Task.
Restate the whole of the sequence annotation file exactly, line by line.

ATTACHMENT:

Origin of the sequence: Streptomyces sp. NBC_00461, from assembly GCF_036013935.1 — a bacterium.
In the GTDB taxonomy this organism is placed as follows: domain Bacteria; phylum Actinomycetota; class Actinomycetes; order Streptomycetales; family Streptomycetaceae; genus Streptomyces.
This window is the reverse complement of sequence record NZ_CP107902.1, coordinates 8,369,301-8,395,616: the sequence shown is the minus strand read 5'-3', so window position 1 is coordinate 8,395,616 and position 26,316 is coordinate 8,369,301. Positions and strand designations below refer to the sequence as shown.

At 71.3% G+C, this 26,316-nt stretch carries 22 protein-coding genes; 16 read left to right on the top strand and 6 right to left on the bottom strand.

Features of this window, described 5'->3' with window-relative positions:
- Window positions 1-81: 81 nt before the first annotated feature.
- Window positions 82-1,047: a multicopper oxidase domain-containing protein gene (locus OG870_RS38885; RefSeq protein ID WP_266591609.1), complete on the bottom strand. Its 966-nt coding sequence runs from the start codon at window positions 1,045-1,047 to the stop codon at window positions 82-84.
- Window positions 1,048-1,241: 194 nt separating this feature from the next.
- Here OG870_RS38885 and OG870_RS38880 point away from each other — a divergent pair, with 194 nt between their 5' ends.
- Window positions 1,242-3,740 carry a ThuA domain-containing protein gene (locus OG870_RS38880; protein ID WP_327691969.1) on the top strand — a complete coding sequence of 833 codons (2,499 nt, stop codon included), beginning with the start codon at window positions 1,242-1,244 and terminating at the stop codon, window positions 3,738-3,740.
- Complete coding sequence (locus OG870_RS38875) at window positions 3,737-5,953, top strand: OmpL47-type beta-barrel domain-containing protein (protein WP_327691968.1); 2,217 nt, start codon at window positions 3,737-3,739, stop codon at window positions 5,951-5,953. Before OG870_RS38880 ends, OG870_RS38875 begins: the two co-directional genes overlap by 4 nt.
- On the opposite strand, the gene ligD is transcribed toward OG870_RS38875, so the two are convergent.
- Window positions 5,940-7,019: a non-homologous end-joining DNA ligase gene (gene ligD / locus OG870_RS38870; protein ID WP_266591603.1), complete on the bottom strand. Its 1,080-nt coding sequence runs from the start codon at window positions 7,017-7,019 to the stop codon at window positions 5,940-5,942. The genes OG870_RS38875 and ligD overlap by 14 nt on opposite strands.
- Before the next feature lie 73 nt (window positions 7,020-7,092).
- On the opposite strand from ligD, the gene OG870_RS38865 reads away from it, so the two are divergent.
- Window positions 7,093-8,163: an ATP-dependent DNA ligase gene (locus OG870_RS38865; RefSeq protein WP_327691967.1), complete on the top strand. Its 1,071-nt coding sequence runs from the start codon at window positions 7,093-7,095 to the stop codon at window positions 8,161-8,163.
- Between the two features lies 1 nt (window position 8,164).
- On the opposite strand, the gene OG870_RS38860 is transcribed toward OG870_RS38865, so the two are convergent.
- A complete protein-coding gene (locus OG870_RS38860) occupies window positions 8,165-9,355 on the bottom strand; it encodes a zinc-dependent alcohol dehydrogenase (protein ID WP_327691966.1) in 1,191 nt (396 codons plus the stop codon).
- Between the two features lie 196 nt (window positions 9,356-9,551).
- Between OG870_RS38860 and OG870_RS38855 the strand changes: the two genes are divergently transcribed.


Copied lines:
Origin of the sequence: Streptomyces sp. NBC_00461, from assembly GCF_036013935.1 — a bacterium.
In the GTDB taxonomy this organism is placed as follows: domain Bacteria; phylum Actinomycetota; class Actinomycetes; order Streptomycetales; family Streptomycetaceae; genus Streptomyces.
This window is the reverse complement of sequence record NZ_CP107902.1, coordinates 8,369,301-8,395,616: the sequence shown is the minus strand read 5'-3', so window position 1 is coordinate 8,395,616 and position 26,316 is coordinate 8,369,301. Positions and strand designations below refer to the sequence as shown.

At 71.3% G+C, this 26,316-nt stretch carries 22 protein-coding genes; 16 read left to right on the top strand and 6 right to left on the bottom strand.

Features of this window, described 5'->3' with window-relative positions:
- Window positions 1-81: 81 nt before the first annotated feature.
- Window positions 82-1,047: a multicopper oxidase domain-containing protein gene (locus OG870_RS38885; RefSeq protein ID WP_266591609.1), complete on the bottom strand. Its 966-nt coding sequence runs from the start codon at window positions 1,045-1,047 to the stop codon at window positions 82-84.
- Window positions 1,048-1,241: 194 nt separating this feature from the next.
- Here OG870_RS38885 and OG870_RS38880 point away from each other — a divergent pair, with 194 nt between their 5' ends.
- Window positions 1,242-3,740 carry a ThuA domain-containing protein gene (locus OG870_RS38880; protein ID WP_327691969.1) on the top strand — a complete coding sequence of 833 codons (2,499 nt, stop codon included), beginning with the start codon at window positions 1,242-1,244 and terminating at the stop codon, window positions 3,738-3,740.
- Complete coding sequence (locus OG870_RS38875) at window positions 3,737-5,953, top strand: OmpL47-type beta-barrel domain-containing protein (protein WP_327691968.1); 2,217 nt, start codon at window positions 3,737-3,739, stop codon at window positions 5,951-5,953. Before OG870_RS38880 ends, OG870_RS38875 begins: the two co-directional genes overlap by 4 nt.
- On the opposite strand, the gene ligD is transcribed toward OG870_RS38875, so the two are convergent.
- Window positions 5,940-7,019: a non-homologous end-joining DNA ligase gene (gene ligD / locus OG870_RS38870; protein ID WP_266591603.1), complete on the bottom strand. Its 1,080-nt coding sequence runs from the start codon at window positions 7,017-7,019 to the stop codon at window positions 5,940-5,942. The genes OG870_RS38875 and ligD overlap by 14 nt on opposite strands.
- Before the next feature lie 73 nt (window positions 7,020-7,092).
- On the opposite strand from ligD, the gene OG870_RS38865 reads away from it, so the two are divergent.
- Window positions 7,093-8,163: an ATP-dependent DNA ligase gene (locus OG870_RS38865; RefSeq protein WP_327691967.1), complete on the top strand. Its 1,071-nt coding sequence runs from the start codon at window positions 7,093-7,095 to the stop codon at window positions 8,161-8,163.
- Between the two features lies 1 nt (window position 8,164).
- On the opposite strand, the gene OG870_RS38860 is transcribed toward OG870_RS38865, so the two are convergent.
- A complete protein-coding gene (locus OG870_RS38860) occupies window positions 8,165-9,355 on the bottom strand; it encodes a zinc-dependent alcohol dehydrogenase (protein ID WP_327691966.1) in 1,191 nt (396 codons plus the stop codon).
- Between the two features lie 196 nt (window positions 9,356-9,551).
- Between OG870_RS38860 and OG870_RS38855 the strand changes: the two genes are divergently transcribed.